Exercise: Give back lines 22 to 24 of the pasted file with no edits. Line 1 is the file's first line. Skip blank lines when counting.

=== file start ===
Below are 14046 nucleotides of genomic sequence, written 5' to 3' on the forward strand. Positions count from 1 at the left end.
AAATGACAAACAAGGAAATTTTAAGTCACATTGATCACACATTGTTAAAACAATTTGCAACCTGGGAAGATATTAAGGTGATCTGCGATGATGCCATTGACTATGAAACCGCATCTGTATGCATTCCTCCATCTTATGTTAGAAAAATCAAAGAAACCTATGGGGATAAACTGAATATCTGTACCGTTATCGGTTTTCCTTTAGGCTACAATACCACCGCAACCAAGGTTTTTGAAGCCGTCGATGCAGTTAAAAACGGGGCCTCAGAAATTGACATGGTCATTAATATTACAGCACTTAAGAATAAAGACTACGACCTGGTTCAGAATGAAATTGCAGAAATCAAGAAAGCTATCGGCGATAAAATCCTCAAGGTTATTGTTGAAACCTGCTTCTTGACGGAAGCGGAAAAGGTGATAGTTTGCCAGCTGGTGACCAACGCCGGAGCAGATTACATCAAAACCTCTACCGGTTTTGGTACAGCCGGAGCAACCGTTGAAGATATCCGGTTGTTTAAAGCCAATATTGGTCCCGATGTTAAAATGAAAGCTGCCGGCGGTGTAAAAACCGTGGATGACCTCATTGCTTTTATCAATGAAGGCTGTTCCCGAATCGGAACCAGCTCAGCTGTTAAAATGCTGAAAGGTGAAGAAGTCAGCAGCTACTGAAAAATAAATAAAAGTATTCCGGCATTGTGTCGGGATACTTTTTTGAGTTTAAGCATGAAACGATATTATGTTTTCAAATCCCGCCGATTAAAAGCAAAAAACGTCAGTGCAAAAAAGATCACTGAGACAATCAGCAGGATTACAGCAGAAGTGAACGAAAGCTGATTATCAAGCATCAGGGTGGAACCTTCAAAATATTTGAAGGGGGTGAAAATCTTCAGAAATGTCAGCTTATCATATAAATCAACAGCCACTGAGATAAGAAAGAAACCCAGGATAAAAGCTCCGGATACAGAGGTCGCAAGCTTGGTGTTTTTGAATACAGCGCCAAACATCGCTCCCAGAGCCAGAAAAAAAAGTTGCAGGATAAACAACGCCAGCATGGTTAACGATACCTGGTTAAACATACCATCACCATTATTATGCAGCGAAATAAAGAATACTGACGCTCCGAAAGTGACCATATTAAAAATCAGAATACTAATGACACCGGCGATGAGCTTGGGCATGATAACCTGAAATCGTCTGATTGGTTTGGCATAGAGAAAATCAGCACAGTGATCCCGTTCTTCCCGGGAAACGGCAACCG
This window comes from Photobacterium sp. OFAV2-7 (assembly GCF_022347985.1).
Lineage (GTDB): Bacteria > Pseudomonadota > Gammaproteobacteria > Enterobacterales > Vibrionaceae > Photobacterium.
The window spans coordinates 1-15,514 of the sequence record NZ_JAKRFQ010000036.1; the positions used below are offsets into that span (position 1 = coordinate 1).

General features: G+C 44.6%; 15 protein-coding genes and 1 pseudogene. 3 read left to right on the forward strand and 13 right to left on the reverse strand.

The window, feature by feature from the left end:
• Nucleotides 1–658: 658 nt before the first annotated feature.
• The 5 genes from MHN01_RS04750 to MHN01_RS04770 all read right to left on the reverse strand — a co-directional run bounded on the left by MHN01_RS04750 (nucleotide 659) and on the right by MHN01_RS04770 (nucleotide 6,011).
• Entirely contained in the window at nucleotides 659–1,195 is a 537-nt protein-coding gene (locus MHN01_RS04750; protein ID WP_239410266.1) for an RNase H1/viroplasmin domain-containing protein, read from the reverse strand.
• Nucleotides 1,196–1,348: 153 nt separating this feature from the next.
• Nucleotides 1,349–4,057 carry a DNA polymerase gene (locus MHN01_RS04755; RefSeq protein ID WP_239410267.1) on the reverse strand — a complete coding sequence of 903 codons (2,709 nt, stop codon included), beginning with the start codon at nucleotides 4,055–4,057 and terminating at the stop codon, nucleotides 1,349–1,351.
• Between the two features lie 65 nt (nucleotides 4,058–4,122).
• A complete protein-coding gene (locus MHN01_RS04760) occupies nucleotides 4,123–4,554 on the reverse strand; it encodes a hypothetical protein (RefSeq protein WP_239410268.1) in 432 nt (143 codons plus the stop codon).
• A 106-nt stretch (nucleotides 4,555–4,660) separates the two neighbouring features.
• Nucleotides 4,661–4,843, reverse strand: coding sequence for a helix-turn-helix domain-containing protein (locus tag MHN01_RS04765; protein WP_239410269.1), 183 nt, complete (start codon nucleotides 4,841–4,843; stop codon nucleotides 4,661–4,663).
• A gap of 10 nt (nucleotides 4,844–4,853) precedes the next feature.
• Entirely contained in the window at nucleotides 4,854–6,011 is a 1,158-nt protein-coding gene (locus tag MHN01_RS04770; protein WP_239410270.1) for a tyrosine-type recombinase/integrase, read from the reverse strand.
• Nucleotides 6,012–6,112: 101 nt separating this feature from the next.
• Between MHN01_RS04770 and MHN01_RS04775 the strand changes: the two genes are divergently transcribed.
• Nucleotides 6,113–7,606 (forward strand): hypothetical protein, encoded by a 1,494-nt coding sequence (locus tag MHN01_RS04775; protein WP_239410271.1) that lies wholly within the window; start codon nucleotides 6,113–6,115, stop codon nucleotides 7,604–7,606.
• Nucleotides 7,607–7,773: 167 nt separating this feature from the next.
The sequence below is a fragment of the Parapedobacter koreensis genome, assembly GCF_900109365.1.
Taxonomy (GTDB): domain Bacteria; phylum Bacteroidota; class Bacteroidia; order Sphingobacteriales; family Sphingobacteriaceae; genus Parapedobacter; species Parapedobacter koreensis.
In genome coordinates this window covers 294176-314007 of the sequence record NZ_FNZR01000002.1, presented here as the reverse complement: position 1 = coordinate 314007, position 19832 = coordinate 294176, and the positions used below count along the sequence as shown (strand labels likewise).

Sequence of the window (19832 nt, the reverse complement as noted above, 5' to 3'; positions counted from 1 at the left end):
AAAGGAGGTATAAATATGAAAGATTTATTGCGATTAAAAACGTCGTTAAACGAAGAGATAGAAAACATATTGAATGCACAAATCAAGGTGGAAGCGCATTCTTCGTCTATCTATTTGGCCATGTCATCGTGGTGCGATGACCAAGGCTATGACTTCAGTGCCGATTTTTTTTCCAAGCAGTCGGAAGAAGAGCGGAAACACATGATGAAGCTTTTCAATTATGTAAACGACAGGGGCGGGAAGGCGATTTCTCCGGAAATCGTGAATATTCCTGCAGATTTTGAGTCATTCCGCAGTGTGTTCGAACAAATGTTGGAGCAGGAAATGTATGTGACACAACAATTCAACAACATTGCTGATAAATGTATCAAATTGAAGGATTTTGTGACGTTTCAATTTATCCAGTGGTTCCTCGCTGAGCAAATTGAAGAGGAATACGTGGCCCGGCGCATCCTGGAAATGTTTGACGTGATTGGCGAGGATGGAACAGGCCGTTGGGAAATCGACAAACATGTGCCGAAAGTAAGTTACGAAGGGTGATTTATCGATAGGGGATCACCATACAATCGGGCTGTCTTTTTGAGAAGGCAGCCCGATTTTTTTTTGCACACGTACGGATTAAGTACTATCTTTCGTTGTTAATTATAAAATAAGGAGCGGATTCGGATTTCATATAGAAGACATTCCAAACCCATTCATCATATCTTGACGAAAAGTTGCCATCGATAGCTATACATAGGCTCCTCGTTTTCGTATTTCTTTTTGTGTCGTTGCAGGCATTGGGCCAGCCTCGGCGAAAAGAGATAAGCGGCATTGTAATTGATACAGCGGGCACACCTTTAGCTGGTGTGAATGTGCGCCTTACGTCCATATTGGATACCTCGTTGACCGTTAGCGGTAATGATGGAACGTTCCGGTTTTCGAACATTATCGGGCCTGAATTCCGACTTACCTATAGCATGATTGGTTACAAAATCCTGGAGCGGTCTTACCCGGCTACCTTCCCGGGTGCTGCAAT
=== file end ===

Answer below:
• Nucleotides 7,607–7,773: 167 nt separating this feature from the next.
The sequence below is a fragment of the Parapedobacter koreensis genome, assembly GCF_900109365.1.
Taxonomy (GTDB): domain Bacteria; phylum Bacteroidota; class Bacteroidia; order Sphingobacteriales; family Sphingobacteriaceae; genus Parapedobacter; species Parapedobacter koreensis.